I’ve noticed before – and have no doubt written before – I can’t remember what I have written, to be honest, there’s so much of it – about synchronicity; the way things and people tend to mysteriously come together, jump out of books, out of Twitter, allow you to overhear them being spoken about on the bus, even find their way into those weird pamphlets the Jehovah’s Witnesses insist on giving you. It’s as if the universe wants you to think about something and therefore starts summoning stuff, coalescing it around you like… growing crystals or something. No one believes me of course.
So it has been with David Mitchell. I read Cloud Atlas ages ago and marvelled. I read it again, and still marvelled. That must be the best idea ever for a book and he had it, not me. Curses!
Recently I caught the end of a Meet the Writer with him, on the news channel. He didn’t look like I’d imagined him to look, even from the photos, and I found him extraordinarily difficult to listen to. It wasn’t what he was saying, it was the way he spoke – something about the hesitancy and the broken rhythm of his speech just worried me. I found myself getting anxious for him, like you do when someone has a stammer. I had to turn it over.
Then I gave Twitter a bit of a spin on the old Kindle. It still makes me seasick, to be honest, all that scrolling and scrolling and endless stuff I’m never going to have time to read. I was only really looking for my post (vain, I know) and there was David Mitchell again and something about a tree project and books buried for a hundred years. Well, not exactly buried – they’re going to be kept in a special tree-decorated room in the new library in Oslo.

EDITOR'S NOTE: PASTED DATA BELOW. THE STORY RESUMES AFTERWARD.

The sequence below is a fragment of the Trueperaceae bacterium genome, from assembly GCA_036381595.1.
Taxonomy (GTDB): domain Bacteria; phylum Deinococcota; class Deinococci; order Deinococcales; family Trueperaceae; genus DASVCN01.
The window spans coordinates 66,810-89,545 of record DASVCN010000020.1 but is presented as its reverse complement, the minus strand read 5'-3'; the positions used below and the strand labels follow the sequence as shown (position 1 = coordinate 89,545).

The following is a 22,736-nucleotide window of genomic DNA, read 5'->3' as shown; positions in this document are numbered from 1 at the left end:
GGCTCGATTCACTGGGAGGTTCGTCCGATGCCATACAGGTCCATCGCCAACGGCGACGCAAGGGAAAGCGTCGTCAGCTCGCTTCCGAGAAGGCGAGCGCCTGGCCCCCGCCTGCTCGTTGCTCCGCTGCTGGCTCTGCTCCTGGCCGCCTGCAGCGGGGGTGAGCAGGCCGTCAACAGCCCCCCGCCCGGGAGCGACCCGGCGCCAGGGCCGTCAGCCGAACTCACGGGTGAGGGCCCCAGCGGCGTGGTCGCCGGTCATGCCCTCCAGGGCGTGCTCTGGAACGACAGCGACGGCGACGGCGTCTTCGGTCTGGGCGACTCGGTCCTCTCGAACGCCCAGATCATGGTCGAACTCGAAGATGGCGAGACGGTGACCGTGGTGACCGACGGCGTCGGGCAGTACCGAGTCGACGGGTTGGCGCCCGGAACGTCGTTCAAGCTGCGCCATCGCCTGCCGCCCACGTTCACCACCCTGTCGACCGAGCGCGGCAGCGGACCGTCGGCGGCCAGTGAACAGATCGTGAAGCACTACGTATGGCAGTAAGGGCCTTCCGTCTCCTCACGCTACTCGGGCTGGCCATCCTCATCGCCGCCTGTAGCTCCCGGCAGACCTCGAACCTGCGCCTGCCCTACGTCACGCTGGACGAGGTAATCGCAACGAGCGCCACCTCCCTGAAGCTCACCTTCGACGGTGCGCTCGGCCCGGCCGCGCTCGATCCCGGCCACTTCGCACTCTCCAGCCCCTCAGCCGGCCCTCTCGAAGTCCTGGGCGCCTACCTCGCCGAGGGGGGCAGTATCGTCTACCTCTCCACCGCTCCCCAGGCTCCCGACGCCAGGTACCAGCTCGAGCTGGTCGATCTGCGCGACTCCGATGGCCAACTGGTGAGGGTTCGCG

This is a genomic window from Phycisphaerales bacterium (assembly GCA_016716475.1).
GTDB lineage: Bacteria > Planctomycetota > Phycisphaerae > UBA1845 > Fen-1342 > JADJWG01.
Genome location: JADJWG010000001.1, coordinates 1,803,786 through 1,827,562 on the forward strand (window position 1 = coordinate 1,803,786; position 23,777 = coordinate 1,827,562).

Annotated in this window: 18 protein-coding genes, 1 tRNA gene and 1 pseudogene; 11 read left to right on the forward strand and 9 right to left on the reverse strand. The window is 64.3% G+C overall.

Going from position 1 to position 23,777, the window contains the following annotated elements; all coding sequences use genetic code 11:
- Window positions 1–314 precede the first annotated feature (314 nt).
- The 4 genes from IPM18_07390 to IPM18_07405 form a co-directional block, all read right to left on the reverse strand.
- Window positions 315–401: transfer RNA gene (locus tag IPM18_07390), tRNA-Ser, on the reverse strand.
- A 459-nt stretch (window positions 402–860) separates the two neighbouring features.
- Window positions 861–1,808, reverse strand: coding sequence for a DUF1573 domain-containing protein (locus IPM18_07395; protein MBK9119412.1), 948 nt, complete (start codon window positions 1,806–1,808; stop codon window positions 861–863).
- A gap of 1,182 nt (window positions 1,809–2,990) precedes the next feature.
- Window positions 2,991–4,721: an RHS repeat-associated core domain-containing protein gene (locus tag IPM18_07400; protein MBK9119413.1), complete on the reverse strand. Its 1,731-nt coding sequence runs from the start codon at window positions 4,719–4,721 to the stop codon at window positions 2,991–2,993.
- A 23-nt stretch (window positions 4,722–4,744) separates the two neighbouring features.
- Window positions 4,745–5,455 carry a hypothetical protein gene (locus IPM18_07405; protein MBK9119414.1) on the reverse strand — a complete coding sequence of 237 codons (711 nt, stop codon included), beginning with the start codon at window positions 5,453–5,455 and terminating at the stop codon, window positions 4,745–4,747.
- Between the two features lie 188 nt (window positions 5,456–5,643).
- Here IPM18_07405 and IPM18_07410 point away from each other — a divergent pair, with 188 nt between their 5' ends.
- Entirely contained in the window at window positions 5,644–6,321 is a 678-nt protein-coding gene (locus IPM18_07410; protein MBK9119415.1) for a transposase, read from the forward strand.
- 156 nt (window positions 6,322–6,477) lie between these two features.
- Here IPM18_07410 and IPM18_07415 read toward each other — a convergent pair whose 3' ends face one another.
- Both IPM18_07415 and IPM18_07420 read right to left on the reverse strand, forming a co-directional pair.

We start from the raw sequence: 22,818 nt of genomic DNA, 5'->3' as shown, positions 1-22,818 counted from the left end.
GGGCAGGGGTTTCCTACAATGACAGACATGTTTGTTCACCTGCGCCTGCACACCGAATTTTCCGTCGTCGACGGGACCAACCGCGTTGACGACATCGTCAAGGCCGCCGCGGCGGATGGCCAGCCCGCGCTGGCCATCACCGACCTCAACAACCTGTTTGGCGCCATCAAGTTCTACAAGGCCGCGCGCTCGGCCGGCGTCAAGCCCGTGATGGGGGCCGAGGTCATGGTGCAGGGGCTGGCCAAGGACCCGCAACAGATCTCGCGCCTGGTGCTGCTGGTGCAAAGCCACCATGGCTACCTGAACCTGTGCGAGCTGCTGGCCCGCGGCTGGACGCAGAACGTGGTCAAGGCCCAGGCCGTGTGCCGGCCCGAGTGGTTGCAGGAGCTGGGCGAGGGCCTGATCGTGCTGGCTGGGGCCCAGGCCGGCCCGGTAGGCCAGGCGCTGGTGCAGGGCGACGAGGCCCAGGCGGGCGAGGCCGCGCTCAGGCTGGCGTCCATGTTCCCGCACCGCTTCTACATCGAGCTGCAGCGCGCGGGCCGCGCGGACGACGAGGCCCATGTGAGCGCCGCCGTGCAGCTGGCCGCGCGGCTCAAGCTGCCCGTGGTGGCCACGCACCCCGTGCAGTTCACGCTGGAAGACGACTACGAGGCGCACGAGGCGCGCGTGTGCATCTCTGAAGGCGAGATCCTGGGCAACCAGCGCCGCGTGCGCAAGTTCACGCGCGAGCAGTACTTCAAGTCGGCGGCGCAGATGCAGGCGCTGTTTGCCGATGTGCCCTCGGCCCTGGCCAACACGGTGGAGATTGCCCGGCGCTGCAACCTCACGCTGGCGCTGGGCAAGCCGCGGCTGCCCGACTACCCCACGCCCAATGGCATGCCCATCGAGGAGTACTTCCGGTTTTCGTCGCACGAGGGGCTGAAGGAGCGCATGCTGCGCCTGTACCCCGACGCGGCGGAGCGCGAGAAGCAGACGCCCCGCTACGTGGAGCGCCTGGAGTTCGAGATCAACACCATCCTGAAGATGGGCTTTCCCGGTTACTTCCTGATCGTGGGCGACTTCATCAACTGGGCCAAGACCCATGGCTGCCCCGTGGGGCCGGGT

Mitchell’s book is called From Me Flows What You Call Time. They left off the ‘From’ in the article I was reading, which threw me a bit. I know he’s a bit Japanese-y and all that, having lived and worked in Japan, but Me Flows What You Call Time seemed unnecessarily inscrutable. Then I found a piece of music on You Tube called – you guessed it – From Me Flows What You Call Time, by a composer called Takemitsu. Interesting piece of music – flute-y and atmospheric:
The project, then is an artwork from Scottish artist Katie Paterson. It started in 2014 and involves a forest of 1,000 trees planted outside Oslo. In a hundred years’ time (so 2114) the trees will be cut down to provide paper for an anthology of one hundred texts. It’s a time capsule – similar to those things they used to do in my youth involving biscuit tins buried in the back garden for the little green men to dig up when they invaded us in the fingers-crossed-far-distant-future, except this is more interesting. Each year one novelist contributes one novel. The novel will be displayed in the Future Library or Framtidsbiblioteket but no one will be allowed to read it and the author will not not allowed to talk about it. The first one was Canadian author Margaret Atwood, who provided a manuscript called Scribbler Moon and the second is David Mitchell.
The artwork is meant to be a statement of faith in the future, ie that there will still be people around in one hundred years time, still a Norway, still an Earth, still a Universe… and that people will still be reading in dead tree format. Can’t decide whether this idea is more fascinating than annoying or annoying than fascinating. I want to read all those books NOW, even though only two of them have even been written yet. I won’t be here in a hundred years. On the other hand, of course, there’s reincarnation…
So, this is David Mitchell handing over his secret manuscript, and above Margaret Atwood (who looks remarkably like I imagine my sister will look in thirty years time, only cheerier) doing the same thing in 2015.
I wonder what reading will be like in a hundred years? Maybe people will have forgotten how to read altogether? It won’t be necessary. Stories and information will exist on memory sticks, dongles or whatever; the whole story to be downloaded into the reader’s brain in seconds via a port on their neck. No need to digest: it comes pre-digested with its own instantly accessible dictionary to supply the meanings of those unfamiliar, hundred year old words. Oat-So-Simple for the literary mind, as it were.